News Video | Policy | GPs | Hospitals | Medical | Mental Health | Welfare | Search


PHARMAC Delivers Good News To People With Glaucoma

PHARMAC is providing more fully-funded treatments for the debilitating eye condition glaucoma, and widening access to existing treatments.

From 1 April, PHARMAC will fully subsidise a new combination treatment for glaucoma, an eye condition that can lead to blindness, and make some existing treatments more widely available by removing or changing Special Authority criteria.

PHARMAC is also able to make further changes in accessing glaucoma medications and listing the new products, following an agreement with pharmaceutical company Merck Sharp and Dohme.

Under the agreement, PHARMAC is to fully subsidise a new combination eye drop, dorzolamide and timolol maleate, while widening access to dorzolamide eye drops. Dorzolamide is currently listed on the Pharmaceutical Schedule, and is subject to Special Authority criteria. From 1 April, the Special Authority requirement will be removed and replaced with prescribing guidelines. Two other eye drops, timolol maleate with pilocarpine and timolol maleate gel-forming eye drops will also become fully subsidised.

In making the announcement, PHARMAC Medical Director Dr Peter Moodie says the change also includes a change to access for latanoprost eye drops. Latanoprost, which is available for patients intolerant of other treatments or for those patients whose condition has progressed despite other therapies, has previously only been available when used as used on its own.

However, Peter Moodie says a change in the Special Authority criteria for latanoprost eyedrops means it can be used with other treatments if it has not been effective by itself .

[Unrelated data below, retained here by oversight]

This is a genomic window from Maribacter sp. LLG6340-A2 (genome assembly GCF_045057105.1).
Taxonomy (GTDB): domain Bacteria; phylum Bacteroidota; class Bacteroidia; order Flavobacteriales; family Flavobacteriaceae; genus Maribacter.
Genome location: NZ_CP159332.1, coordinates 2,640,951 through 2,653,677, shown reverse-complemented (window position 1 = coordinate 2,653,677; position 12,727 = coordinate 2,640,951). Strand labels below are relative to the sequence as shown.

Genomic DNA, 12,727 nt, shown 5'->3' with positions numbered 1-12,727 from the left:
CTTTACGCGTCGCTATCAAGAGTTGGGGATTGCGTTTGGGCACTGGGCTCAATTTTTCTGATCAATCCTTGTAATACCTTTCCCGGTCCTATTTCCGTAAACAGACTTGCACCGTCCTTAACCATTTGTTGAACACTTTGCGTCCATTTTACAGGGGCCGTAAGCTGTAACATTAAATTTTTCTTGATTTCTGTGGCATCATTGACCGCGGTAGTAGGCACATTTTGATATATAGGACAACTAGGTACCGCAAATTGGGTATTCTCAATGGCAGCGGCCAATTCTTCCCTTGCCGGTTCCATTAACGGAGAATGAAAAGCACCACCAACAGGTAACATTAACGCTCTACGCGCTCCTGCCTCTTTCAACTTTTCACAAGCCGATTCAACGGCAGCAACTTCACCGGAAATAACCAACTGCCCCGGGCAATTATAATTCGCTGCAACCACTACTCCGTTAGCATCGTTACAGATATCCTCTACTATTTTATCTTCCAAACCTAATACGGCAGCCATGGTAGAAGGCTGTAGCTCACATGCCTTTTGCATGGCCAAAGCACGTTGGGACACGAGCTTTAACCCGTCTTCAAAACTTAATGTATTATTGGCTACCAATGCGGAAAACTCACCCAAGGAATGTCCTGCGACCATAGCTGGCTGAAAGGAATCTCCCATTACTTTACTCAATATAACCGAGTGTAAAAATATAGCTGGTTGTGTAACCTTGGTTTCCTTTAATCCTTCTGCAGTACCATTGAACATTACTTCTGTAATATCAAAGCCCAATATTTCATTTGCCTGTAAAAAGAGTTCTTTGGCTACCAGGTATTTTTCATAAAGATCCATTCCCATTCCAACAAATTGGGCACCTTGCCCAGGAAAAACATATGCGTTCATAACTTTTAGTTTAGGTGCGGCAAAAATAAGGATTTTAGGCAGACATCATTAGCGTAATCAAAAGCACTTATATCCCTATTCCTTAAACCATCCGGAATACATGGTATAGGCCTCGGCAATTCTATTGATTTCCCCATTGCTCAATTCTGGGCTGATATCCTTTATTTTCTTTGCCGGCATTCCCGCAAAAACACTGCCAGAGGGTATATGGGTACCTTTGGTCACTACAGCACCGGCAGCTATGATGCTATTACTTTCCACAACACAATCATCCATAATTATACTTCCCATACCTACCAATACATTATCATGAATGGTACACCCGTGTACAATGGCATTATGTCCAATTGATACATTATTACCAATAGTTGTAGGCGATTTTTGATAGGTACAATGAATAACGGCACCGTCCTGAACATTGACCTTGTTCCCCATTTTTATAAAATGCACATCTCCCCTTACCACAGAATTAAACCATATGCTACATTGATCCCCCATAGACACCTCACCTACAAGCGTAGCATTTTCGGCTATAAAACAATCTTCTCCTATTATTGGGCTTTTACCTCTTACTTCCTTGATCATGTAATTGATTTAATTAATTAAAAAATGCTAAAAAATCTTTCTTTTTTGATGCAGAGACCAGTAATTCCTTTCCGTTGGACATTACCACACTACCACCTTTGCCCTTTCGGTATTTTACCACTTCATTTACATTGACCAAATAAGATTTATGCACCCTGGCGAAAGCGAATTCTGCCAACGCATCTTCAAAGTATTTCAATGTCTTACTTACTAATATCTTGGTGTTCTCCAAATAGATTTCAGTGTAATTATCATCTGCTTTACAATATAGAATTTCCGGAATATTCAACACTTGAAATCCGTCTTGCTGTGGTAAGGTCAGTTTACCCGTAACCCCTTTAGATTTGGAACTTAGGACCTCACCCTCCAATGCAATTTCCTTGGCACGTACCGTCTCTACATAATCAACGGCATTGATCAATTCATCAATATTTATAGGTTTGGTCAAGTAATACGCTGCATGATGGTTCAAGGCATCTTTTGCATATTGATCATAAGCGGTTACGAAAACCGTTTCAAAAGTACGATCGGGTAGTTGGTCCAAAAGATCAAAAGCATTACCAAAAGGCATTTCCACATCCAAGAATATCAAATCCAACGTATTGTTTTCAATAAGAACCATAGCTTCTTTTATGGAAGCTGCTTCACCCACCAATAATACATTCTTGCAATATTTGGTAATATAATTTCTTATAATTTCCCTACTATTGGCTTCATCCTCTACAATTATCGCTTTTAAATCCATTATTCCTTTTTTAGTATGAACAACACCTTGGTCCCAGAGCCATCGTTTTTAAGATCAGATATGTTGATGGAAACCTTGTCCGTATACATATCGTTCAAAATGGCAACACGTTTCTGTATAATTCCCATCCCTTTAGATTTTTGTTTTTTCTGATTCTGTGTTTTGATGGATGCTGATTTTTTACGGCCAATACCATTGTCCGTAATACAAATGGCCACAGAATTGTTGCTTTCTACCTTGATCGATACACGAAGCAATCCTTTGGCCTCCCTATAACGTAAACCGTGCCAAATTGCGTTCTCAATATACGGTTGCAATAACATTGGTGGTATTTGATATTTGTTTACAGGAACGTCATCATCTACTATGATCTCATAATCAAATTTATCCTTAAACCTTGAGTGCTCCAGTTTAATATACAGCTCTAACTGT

“Ophthalmologists have raised the issue of combining treatments with us in the past, and we have acknowledged the points they have raised. PHARMAC uses Special Authority provisions to ensure treatments are targeted at those patients who are likely to gain most benefit. These steps mean that targeting remains in place while still allowing an extension to existing treatment regimes.

“These moves give more choice for prescribers and patients suffering from glaucoma, lists a new combination product, and give greater access to treatments that are already listed,” he says.


© Scoop Media

Culture Headlines | Health Headlines | Education Headlines


Review: Robbie Williams – The Heavy Entertainment Tour

The audience – already in a good humoured state of excitement after kareokeing along to the “Robbie Williams National Anthem" (a typical mix of bombast and self deprecatory nonsense) – were up and dancing to Welcome to the Heavy Entertainment tour... More>>


Scoop Review Of Books: Poet Of Many Parts

The Light and Dark in our Stuff by Mere Taito This small and beautifully presented book is Mere Taito’s inspired/inspiring first collection of poetry. The poems are lively, well crafted, the poet unafraid to call a spade a spade, to present stark differences between black and white. More>>

Stage (Financial) Challenge: Government Steps In

Education Minister Chris Hipkins today pledged to provide new opportunities for children and young people to engage in events that promote music, drama and dance. More>>


Scoop Review Of Books: A History Lesson For Silicon Valley

2017 was a turning point for how the world saw Facebook. Last year the social media giant was accused of spreading fake news, rigging the U.S. Election and Brexit vote, and gluing people to their screens... More>>



  • Wellington
  • Christchurch
  • Auckland